Midnight Meat TrainOpening in theatres on August 1st, the newest horror flick from Clive Barker (he who created Hellraiser) is looking like an equally gory, if maybe not equally frightening tale of bloodshed and suspense. Adapted from a short story from Barker’s infamous Books of Blood, The Midnight Meat Train is a dark  foray into the bloody underground of the public transit system. And any good horror film worth it’s screams needs an equally engrossing score to back it up. Lakeshore Records is going one step better by releasing both the score and the soundtrack to the film as separate discs. And though they might have worked well as a two-disc set, each disc holds up on its own.

The soundtrack is a 14-track mix of Marilyn Manson meets Moby… or techno meets Linkin Park-ish beats and digital remixing work on some already relatively heavy songs. Producer and mixer Justin Lassen  is responsible for all the remixes on the soundtrack and from the beginning it’s clear why he was chosen. Incorporating danceable-yet-slightly-creepy beats and effects into the music here, Lassen has his finger on the pulse of the horror movie genre. With eerie chanting in Jason Hayes and Gerard K.  Marino’s “Nacatl” and approaching train sounds in Apocalyptica’s “S.O.S. (Anything But Love),” Lassen knows when to go for the surprising shock effects and when to back off and let the background do the work. Some highlights of the album include the sweet Nintendo sound effects incorporated into Illusion of Order’s “Briton Load” and the extensive use of dialogue in “Dismemberment Express.” For those looking at the soundtrack/score release as a true combo (as I am) Lassen cleverly takes a track from Robert Williamson and Johannes Kobilke’s score (“Leon’s Obsession”) and gives it a nice working over, adding heavier beats and a good minute and a half to the song, and discretely placing it in the middle of the soundtrack. Penetrator’s “Scabs” features some impressively restrained beats and a soft (though disturbing) vocal track. Especially cool is the inclusion of the remix of “End Credits” as the final track on the soundtrack as a nice segue into the score itself (this track is not included on the score, I’m assuming in order to keep the two albums distinct).

After the excitement of the Lassen-produced soundtrack, Robert Williamson and Johannes Kobilke’s score has a lot to live up to, and it manages admirably, providing a darkly ominous landscape of electronic music and piano work. Kobilke has been playing the piano since the age of six and graduated from the Filmacademy Ludwigsburg/Germany in 1999. He recently provided a similarly dark score for the horror film Pathology. But it’s his quieter work that really works here, especially in the reflective track “Leon and Maya” that starts out darkly before fading into a gentle love ballad. His co-composer, Robert Williamson has contributed songs to Underword Evolution and score work to Crank. He puts his electronic knowledge to work here in a very metallic-laced score. Listening to the tracks, you can almost picture the grimy subway train and occasionally hear something that sounds like metal on metal (a knife on train walls?) – listen for this in “Retrieving the Camera.” The electronic effects in “I’ve Been Caught” offer a more subtle take on suspense, as the composers take a distinctly “less is more” approach to their music with only a few instruments and a light wind-blowing effect. It’s an impressive score, and joined with the soundtrack it’s an especially intense few hours of music. I enjoyed both albums equallyThe Midnight Meat Train and aside from getting a little to heavy on rare occasions, both offer haunting music with a dramatic flair. I think both the composers (Williamson and Kobilke) and the producer/mixer (Lassen) will have long careers ahead of them.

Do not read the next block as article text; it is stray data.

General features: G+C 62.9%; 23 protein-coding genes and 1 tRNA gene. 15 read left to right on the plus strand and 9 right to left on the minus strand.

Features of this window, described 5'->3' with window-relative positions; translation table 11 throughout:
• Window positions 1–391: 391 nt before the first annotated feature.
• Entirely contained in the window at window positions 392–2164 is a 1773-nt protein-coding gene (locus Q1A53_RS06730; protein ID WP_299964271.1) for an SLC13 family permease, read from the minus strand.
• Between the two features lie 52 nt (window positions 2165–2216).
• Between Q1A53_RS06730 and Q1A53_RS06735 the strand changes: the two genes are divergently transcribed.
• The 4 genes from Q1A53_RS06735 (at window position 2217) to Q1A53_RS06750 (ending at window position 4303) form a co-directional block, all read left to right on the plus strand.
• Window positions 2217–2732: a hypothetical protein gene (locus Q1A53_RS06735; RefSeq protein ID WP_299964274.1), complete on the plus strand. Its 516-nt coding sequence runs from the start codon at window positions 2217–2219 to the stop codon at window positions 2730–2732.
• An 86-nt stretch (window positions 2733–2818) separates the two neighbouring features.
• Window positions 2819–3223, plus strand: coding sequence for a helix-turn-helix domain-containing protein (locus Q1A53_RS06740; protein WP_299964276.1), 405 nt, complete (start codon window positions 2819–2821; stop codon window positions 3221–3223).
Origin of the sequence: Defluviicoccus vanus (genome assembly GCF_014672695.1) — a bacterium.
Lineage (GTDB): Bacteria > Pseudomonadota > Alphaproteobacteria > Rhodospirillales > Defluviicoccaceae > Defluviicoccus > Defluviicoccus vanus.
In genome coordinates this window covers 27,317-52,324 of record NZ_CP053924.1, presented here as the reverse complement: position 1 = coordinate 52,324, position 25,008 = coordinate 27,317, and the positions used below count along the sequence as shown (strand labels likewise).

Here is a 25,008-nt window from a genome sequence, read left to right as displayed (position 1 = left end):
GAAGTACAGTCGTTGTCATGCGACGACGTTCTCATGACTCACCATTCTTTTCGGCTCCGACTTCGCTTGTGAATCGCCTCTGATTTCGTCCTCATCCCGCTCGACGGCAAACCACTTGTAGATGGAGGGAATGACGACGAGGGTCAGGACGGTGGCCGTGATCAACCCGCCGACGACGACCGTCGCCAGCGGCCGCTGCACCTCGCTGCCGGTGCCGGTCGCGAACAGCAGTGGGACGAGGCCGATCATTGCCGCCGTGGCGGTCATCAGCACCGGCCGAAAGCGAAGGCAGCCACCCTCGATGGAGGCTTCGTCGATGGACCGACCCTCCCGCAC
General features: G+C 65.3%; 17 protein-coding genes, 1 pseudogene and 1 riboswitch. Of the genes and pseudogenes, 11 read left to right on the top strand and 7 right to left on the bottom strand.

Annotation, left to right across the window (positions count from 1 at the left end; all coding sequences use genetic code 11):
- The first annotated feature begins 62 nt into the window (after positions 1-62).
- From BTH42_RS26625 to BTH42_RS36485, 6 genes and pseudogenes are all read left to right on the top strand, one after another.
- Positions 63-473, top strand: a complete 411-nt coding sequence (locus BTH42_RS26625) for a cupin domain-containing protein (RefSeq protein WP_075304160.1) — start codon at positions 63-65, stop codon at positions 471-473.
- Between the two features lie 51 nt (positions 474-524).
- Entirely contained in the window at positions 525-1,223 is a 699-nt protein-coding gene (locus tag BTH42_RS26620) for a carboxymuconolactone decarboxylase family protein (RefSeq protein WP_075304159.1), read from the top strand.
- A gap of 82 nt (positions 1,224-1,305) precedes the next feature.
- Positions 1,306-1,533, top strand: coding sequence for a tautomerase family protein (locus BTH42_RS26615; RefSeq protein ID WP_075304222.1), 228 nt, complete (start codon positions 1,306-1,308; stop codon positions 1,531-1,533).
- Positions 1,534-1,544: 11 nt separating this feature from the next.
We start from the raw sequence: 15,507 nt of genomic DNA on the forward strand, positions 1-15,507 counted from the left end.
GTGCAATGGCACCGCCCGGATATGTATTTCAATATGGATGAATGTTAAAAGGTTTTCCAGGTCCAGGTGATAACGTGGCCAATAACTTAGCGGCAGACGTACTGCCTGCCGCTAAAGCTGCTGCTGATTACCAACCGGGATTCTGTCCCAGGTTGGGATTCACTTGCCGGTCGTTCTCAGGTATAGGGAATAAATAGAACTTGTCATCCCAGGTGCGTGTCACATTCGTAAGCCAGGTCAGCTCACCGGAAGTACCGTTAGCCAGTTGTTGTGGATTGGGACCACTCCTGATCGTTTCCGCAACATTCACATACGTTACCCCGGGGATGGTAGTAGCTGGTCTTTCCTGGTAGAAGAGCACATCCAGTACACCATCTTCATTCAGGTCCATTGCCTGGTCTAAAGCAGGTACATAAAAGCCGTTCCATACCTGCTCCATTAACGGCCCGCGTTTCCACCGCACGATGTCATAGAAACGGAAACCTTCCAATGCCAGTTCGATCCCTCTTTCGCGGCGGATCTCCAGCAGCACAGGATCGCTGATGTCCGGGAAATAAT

Zach’s Ratings:
Score: A-
Soundtrack: A-

Perfect For: Some heavy-duty listening, and even just for good party background music
Stay Away if: You’re looking for the score from Gladiator
Buy this on Itunes: “Leon’s Obsession” - the Justin Lassen remix (from the soundtrack) and the original by Robert Willimason & Johannes Kobilke (from the score), just for comparison’s-sake

Visit Amazon to purchase The Midnight Meat Train Score or Soundtrack

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